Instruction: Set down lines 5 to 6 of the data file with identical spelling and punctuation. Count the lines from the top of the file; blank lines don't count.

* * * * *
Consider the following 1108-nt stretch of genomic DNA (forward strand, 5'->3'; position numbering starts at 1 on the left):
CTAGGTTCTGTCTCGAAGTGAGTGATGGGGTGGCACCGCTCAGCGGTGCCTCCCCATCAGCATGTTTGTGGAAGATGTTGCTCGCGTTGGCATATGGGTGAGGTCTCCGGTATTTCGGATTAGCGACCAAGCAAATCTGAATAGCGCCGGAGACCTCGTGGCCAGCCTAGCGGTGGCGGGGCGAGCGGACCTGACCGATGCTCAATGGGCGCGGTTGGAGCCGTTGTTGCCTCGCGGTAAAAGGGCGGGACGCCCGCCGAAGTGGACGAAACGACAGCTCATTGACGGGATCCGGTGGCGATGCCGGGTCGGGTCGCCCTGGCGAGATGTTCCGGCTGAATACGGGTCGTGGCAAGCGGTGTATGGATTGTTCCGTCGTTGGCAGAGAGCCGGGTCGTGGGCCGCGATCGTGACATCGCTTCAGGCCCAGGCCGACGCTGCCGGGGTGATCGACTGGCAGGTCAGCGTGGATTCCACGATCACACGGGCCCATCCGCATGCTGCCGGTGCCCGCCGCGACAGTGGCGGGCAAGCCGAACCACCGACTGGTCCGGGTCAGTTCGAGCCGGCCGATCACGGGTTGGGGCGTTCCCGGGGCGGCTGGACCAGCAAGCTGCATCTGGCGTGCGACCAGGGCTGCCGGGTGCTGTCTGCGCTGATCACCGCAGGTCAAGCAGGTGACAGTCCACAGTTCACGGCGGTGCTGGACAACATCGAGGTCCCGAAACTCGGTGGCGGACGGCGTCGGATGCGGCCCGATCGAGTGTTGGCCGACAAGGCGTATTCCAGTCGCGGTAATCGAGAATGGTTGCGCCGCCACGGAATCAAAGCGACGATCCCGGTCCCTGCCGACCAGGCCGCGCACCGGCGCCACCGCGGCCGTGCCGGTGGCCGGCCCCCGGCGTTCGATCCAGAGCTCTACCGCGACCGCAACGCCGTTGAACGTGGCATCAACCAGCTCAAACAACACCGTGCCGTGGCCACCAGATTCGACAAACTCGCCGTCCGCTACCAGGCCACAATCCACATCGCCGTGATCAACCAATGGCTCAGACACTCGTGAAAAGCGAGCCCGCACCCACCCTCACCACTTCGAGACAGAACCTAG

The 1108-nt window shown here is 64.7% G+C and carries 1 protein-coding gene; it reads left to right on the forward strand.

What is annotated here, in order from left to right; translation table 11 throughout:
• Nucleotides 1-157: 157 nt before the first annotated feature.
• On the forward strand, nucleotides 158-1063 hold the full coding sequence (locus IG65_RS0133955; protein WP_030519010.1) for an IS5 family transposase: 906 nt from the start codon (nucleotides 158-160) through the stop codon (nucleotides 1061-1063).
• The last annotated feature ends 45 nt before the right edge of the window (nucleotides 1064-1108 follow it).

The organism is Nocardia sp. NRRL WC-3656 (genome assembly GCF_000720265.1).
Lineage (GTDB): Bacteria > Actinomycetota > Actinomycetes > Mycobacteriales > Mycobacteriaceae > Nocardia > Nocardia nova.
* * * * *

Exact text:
• Nucleotides 1-157: 157 nt before the first annotated feature.
• On the forward strand, nucleotides 158-1063 hold the full coding sequence (locus IG65_RS0133955; protein WP_030519010.1) for an IS5 family transposase: 906 nt from the start codon (nucleotides 158-160) through the stop codon (nucleotides 1061-1063).